Mypy is an open source static type checker for Python. Users can either use it or not, but by using it, Python code can be checked for common type errors without running it. Furthermore it might help a developer to find bugs (i.e. rounded integer errors) in his own code. It can be used on Python 2.7 and 3

Mypy is used by many companies and projects, where one of the largest companies is Dropbox.

In the upcoming blog posts, an in-depth analysis of mypy will be constructed. First the project vision is investigated, including the stakeholders and the roadmap. The second blog post will consist of the architectural overview constructed from the project vision. Thirdly we will look into the code perspective of the project. Lastly one blog post will be a deeper analysis of the project.


The blogposts will be written by four students from the TU Delft:

  • Michel Wervers
  • Abtin Kerami
  • David Zwart
  • Niels Hoogerwerf

The vision behind mypy

In our first blogpost, the main focus will lie on identifying what mypy’s properties are and for whom it is created. As a real system architect one could identify this as the vision of the project.

Architecture of mypy

Welcome back all! Today we will dive deeper into the architecture of mypy. As this is our second blogpost, we assume that you have some basic knowledge about what mypy is and what you can do with it. If you have no clue what we are talking about, please check our previous blogpost.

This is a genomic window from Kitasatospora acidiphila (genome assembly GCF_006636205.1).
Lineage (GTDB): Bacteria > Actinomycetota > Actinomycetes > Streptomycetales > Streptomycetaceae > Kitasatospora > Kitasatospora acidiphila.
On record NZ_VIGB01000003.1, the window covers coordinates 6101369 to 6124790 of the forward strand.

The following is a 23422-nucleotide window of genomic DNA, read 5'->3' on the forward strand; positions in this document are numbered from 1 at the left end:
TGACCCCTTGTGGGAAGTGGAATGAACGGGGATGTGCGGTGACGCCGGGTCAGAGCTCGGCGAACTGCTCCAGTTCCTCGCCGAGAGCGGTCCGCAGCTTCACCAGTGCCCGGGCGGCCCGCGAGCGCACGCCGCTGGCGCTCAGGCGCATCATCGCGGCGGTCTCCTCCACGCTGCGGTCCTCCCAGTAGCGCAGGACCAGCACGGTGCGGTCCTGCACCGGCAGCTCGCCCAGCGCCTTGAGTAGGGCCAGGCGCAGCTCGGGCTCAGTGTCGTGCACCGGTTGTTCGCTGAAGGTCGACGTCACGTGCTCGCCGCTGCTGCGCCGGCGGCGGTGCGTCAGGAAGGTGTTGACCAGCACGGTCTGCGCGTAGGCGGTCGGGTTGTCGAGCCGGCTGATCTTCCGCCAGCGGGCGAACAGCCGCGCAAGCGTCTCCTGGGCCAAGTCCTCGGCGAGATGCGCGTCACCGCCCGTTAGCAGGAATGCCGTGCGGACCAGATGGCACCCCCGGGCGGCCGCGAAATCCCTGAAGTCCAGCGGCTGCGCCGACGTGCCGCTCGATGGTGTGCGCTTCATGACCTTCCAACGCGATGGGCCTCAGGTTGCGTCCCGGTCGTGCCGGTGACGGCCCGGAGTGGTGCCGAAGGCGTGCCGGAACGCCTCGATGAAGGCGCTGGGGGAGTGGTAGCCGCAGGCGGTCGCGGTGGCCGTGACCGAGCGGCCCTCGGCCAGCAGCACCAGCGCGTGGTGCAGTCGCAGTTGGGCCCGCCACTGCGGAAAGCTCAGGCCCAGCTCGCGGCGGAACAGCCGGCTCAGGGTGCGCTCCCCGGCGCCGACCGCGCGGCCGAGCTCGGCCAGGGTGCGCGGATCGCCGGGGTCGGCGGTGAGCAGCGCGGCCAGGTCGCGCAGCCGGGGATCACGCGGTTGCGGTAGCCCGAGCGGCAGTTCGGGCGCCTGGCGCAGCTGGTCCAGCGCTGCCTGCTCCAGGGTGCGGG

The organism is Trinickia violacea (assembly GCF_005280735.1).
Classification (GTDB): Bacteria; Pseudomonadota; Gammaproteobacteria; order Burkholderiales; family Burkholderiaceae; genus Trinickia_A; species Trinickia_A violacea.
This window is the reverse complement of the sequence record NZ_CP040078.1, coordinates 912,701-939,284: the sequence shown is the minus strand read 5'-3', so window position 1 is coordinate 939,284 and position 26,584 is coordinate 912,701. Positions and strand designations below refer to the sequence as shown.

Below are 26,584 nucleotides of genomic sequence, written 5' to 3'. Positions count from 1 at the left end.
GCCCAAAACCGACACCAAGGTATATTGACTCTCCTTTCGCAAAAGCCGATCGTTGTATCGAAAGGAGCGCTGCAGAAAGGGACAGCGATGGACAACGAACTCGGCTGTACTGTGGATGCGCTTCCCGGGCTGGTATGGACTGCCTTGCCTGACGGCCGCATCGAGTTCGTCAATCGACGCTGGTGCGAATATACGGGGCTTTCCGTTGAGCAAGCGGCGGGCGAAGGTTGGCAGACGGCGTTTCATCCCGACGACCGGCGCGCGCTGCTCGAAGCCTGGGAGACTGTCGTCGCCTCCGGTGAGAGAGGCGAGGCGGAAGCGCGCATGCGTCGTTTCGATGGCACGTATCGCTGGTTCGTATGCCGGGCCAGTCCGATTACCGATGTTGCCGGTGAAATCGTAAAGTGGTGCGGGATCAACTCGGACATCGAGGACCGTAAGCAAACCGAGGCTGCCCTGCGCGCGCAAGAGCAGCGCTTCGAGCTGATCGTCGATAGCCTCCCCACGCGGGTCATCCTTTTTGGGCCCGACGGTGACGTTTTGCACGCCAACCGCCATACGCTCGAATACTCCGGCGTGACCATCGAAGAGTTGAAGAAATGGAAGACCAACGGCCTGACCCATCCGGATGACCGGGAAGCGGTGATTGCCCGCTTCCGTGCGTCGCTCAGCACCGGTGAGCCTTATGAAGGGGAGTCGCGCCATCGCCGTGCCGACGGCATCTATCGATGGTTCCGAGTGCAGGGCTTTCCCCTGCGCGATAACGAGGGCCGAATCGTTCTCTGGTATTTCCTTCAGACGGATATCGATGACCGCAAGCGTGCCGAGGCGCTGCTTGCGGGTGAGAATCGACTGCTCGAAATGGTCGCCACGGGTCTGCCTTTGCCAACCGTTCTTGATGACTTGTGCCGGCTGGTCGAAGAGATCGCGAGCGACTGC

Checking the typechecker mypy

Analyzing a system which is usually doing the type-checking analysis for us, feels like we’re suddenly on the other end of the rope. This time, we’ll cover the code quality aspect of the python library mypy and how quality is guaranteed. Read on, if you’d like to know how we think mypy can be improved on an architectural level!

The configuration of mypy

The last blog post was quite a difficult story, wasn’t it. In this blog post, we will conclude our mypy investigation series after quite a rollercoaster ride. The final topic will be a bit simpler (but don’t underestimate it). This last blogpost will investigate the configurability of mypy and why we would want to configure it.

Contributor Workflow - an optimization analysis

We’re back one extra and final time to explain our experience on working with mypy as an open-source project in hind-sight. Lucky you! Something really interesting happened, while we contributed some functional and documentation-related features to this python typechecking library. We’ve setup our own workflow, we went through the process of understanding not only the library, but also it’s environment and testing system (CI), and now we’ve got something quite interesting to tell you about what we think mypy can improve on!